When He Prayed For His Friends

How important is it to pray for others?
Even the casual Bible reader knows that Job is an exemplary figure in the Bible. A lengthy book is devoted to his trials, and James pointed to him as an example of perseverance (James 5:11). Throughout unbelievable adversity, this man did not abandon his trust in God. True, his understanding of God was not always accurate, but he continued to hold his ground when others cast doubts about his relationship with the Almighty. Job deserves careful study.
One of Job’s most admirable traits was his dedication to prayer. This is stated early in the book. After noting that his sons and daughters would sometimes gather for feasts, Job’s concern for their spiritual purity is noted: “So it was, when the days of feasting had run their course, that Job would send and sanctify them, and he would rise early in the morning and offer burnt offerings according to the number of them all. For Job said, ‘It may be that my sons have sinned and cursed God in their hearts.’ Thus Job did regularly” (Job 1:5, NKJV).
Did Job’s intercessions on behalf of others accomplish anything? We assume so, but the text doesn’t say it explicitly. But that’s a valid question. Why should we spend time praying for others? Does it really bring good results?
The answer is found at the end of the book. After Job’s three “friends” have chided and derided him for not being honest about his sinfulness, God appears. After dealing with Job, God turned to Eliphaz, Bildad and Zophar: “My wrath is aroused against you and your two friends, for you have not spoken of me what is right, as my servant Job has” (Job 42:7). How fearful to know that the wrath of God is looming over you! Was there any hope?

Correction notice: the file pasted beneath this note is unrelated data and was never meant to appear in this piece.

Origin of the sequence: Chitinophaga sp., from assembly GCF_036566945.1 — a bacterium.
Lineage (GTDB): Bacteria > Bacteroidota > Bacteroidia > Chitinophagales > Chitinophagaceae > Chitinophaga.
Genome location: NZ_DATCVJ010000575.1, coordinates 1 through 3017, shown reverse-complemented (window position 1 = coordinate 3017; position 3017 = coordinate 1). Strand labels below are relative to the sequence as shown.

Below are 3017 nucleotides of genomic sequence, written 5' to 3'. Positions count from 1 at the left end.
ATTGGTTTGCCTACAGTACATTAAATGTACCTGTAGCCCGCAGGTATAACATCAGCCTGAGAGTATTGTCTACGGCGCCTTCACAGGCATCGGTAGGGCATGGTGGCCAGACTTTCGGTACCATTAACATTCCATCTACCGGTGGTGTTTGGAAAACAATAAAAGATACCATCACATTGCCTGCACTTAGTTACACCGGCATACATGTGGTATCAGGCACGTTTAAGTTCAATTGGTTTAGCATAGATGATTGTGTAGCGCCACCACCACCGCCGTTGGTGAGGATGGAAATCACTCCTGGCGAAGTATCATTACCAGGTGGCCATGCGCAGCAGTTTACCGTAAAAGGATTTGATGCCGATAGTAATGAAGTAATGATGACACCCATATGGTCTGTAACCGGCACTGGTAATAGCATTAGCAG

The hope was immediately announced by God: “Now therefore, take for yourselves seven bulls and seven rams, go to my servant Job, and offer up for yourselves a burnt offering; and my servant Job shall pray for you. For I will accept him, lest I deal with you according to your folly; because you have not spoken of me what is right, as my servant Job has” (Job 42:8).
A great principle is then stated in verse 10: “And the Lord restored Job’s losses when he prayed for his friends. Indeed the Lord gave Job twice as much as he had before.” When we first hear that verse, we think a mistake has been made. We expected it to say that the friends’ losses were restored when Job prayed for them. But the point God makes is that Job was blessed when he prayed for his friends. Until he intervened for those who had unjustly charged him, he was still a poor man.
Why should we pray for others? James sums it up powerfully: “The effective, fervent prayer of a righteous man avails much” (James 5:16). Part of what is availed is the improvement of conditions for those for whom we pray. But, as we have seen through Job, we improve our own standing with God when we pray for others.

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